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TikTok is one of the most popular social media platforms in the UK, with a peak monthly active user count of 9.2 million in October 2021. Despite its popularity, TikTok is relatively new compared to competitors such as Facebook and Instagram, but has gained traction with younger audiences due to its format of short, viral videos. This means little research has been carried out on the true effects of TikTok on mental health, but a combination of experts from universities - mostly based in the US - and news institutions have taken interest in this growing phenomenon.
While the app offers some unique takes on mental health support, as one New York therapist highlights the ability of young people to discuss trauma and mental health issues, mental health experts express concern for this method of 'trauma dumping', stating that this can just lead to additional trauma - including body image issues, especially if it is recommended to other users via the algorithm who may find the content upsetting.
Body image issues are one of the most common complaints that people of all ages have about TikTok. Weight loss, health and dieting trends have long been spread around social media and through other platforms such as TV, films and the news, but they are especially dangerous to those who struggle with body image issues on TikTok. In a US investigation into the effects of TikTok trend videos on body image, Jiayan Liu states that "body imaging is one of the most stereotyped" values in the public mindset. The US investigation found that:
TikTok is a prime platform for unrealistic body standards to be shared; due to TikTok's short, viral videos that are shown to users via an algorithm built from what the platform deems their interests to be, it is all the more likely that users will be bombarded by content surrounding body image.
Additionally, as users are easily able to post their own content, it is easier for them to find their own perceived flaws in their own content and feel self-conscious about these. This is escalated further by other users having the ability to leave comments on videos and create parody or collaborative content through 'stitches', which allow one user to show another's video and put their own edit or commentary on it. It is not uncommon for bullying to take place in online spaces, but TikTok offers a unique way for users to criticise each other.
Body Dysmorphic Disorder (BDD) is a mental health disorder that causes an individual to focus obsessively on their looks and compare themselves to other people. Due to this, it is frequently linked to the influence of social media and other media outlets that promote unrealistic body standards.
Someone suffering from BDD may:
BDD can lead to mental health issues such as depression, anxiety and eating disorders, which can severely impact a person's ability to feel comfortable and function in daily life. BDD can also lead to physical health issues due to unhealthy dieting or issues with cosmetic surgery.
While it is impossible to state whether social media platforms such as TikTok directly cause mental health conditions such as BDD, it is not a stretch to assume that those who spend lots of time-consuming content about body image may have their insecurities amplified, and that this may lead to the worsening of BDD.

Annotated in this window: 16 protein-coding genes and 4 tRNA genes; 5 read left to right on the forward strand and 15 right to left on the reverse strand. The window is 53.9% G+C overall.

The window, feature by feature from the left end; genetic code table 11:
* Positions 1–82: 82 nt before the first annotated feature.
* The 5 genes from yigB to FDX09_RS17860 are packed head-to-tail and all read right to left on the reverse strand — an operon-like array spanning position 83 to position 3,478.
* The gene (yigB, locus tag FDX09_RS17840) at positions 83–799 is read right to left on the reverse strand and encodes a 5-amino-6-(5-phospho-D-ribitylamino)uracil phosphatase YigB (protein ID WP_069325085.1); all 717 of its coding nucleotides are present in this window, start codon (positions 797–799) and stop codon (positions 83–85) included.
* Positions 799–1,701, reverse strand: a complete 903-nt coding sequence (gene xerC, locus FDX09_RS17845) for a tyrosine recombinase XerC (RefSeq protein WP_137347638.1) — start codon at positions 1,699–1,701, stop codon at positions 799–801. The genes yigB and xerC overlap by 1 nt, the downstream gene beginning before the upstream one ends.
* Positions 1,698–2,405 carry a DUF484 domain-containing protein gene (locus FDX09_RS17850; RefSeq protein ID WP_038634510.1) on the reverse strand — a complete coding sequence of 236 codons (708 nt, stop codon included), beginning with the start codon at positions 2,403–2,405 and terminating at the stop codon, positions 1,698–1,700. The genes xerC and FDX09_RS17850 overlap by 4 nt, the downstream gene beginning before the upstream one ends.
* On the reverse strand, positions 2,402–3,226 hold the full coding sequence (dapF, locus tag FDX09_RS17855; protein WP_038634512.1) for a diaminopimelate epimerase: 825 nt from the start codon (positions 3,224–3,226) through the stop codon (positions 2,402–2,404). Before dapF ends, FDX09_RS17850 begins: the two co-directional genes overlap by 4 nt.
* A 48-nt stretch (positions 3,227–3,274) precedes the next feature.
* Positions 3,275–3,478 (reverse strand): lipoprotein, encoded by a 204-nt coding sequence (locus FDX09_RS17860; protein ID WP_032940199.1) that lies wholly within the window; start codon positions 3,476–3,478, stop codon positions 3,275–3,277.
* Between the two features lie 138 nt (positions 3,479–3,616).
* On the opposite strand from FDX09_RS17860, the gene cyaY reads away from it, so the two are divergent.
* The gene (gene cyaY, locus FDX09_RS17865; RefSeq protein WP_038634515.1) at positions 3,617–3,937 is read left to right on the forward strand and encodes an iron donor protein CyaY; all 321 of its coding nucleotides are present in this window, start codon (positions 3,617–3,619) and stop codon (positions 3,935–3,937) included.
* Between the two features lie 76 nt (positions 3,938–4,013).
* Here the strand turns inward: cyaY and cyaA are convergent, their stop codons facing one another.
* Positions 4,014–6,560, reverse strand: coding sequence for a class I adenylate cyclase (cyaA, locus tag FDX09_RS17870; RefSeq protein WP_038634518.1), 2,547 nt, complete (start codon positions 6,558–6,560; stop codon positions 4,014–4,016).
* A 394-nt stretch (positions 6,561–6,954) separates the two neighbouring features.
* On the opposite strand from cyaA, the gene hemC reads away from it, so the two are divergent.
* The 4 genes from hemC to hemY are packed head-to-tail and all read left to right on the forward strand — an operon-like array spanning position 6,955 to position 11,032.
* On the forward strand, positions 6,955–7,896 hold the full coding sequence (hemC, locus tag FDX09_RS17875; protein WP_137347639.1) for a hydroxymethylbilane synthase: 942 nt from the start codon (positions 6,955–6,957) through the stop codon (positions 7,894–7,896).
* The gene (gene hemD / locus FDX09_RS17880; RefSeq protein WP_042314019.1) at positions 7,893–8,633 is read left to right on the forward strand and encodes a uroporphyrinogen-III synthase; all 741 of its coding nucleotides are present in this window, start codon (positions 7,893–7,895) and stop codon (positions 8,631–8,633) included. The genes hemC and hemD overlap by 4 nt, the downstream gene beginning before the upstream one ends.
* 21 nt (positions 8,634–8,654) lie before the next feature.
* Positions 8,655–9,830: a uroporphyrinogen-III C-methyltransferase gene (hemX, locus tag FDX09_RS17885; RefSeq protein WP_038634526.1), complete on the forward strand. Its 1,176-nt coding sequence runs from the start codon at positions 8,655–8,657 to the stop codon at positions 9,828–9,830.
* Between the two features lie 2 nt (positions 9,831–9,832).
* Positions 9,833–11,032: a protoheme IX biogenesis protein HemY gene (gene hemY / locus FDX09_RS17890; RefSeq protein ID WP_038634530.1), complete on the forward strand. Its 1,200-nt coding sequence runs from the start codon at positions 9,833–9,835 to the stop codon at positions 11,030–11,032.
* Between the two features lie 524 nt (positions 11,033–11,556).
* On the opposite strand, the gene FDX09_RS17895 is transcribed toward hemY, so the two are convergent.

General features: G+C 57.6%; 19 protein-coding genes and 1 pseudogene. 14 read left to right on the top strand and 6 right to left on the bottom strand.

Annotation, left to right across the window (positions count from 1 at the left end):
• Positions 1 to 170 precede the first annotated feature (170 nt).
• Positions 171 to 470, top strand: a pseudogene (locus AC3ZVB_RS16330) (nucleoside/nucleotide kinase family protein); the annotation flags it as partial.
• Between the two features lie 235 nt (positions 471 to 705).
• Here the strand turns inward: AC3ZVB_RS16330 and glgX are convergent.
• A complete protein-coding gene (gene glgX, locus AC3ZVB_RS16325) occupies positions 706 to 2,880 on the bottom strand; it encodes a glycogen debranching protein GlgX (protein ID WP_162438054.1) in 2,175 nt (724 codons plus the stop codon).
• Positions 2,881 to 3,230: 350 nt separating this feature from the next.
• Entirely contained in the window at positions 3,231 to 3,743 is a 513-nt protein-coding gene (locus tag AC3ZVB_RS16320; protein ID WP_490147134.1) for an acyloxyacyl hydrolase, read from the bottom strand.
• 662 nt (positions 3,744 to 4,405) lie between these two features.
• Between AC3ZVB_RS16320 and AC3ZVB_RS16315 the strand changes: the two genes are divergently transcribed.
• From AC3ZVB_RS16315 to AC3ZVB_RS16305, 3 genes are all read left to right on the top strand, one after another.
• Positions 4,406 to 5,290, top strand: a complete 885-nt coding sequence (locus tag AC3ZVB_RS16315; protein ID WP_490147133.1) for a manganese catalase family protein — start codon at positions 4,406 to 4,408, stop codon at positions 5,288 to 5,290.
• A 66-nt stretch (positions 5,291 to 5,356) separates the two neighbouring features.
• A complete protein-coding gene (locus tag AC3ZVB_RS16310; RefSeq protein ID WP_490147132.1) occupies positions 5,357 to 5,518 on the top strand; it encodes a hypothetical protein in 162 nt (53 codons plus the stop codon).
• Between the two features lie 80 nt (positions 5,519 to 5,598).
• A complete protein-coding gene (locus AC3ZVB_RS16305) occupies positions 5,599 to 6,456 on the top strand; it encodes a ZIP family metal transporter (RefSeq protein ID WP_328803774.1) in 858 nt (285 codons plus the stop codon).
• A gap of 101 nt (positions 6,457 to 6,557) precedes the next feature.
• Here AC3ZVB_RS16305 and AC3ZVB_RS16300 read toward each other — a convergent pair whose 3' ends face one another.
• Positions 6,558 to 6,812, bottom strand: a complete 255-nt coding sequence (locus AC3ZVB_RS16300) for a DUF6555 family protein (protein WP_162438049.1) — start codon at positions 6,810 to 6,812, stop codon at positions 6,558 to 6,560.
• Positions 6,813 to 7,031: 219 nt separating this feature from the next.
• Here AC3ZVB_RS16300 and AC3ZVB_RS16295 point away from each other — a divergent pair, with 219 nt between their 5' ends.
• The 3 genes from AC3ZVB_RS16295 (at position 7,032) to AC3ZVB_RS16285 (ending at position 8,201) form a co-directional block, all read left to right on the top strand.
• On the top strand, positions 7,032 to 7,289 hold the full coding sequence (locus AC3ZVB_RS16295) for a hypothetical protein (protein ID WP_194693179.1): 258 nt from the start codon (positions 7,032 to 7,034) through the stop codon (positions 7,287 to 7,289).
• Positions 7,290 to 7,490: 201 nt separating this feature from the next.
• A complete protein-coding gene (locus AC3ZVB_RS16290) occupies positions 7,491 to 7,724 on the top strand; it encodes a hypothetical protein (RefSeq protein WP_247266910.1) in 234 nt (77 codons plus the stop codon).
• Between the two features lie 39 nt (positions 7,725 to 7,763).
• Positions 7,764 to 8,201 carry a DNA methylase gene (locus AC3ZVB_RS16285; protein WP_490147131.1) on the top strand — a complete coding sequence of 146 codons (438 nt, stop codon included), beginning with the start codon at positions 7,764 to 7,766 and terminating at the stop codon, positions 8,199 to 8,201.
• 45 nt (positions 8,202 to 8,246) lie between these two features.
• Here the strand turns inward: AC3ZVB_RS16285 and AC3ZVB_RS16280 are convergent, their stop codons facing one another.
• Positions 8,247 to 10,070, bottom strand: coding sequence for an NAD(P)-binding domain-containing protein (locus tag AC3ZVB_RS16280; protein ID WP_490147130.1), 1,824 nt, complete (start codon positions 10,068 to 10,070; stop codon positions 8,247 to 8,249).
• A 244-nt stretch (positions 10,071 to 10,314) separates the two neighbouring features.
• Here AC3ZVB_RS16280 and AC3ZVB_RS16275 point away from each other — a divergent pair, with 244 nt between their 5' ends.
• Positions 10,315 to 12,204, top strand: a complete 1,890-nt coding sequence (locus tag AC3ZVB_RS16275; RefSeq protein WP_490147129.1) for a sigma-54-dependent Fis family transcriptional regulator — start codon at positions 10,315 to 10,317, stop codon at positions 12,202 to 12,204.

BDD can not be solved by making changes to your body through cosmetic surgery - it is often speculated that BDD can lead to cosmetic surgery addiction, which is not a conclusively recognised addiction, but is the concept of constant dissatisfaction with cosmetic procedures and feeling the need to get more.
Instead, those with BDD should seek therapy from a mental health specialist to help them understand their perceived flaws and take steps in their day-to-day lives.
In the UK, it is illegal for plastic surgery to be marketed to children through paid targeted promotion. However, there is nothing stopping plastic surgeons from promoting their services on TikTok through free videos. In 2021, the hashtag '#nosejob' accumulated more than 1.9 billion views; considering the issues we have discussed in this blog post, and the fact that a US study found an increase in facial plastic surgeries carried out in 2021, it is clear to see that TikTok's facial filters and cosmetic surgery influencers have the potential to affect its userbase's desire to seek cosmetic surgery.
With so many users on TikTok, it presents a space for learning, both positive and negative. While the online space may allow for the creation of communities, its implications regarding bullying, mental health and body image issues are undeniable, and the effects of these are only just being realised.
If you are struggling with body image issues or BDD, you should consider seeking help before you attempt to undergo irreversible cosmetic surgery that could leave you with undesirable results.
For more advice on what to do if you find yourself struggling with the unwanted side effects of cosmetic surgery, browse Cosmetic Surgery Solicitors' services or call us today for legal advice. We will help you to understand your situation and advise you on your legal options. Contact our team at 0808 115 8204 or fill out an online contact form and we will call you back at a time convenient for you.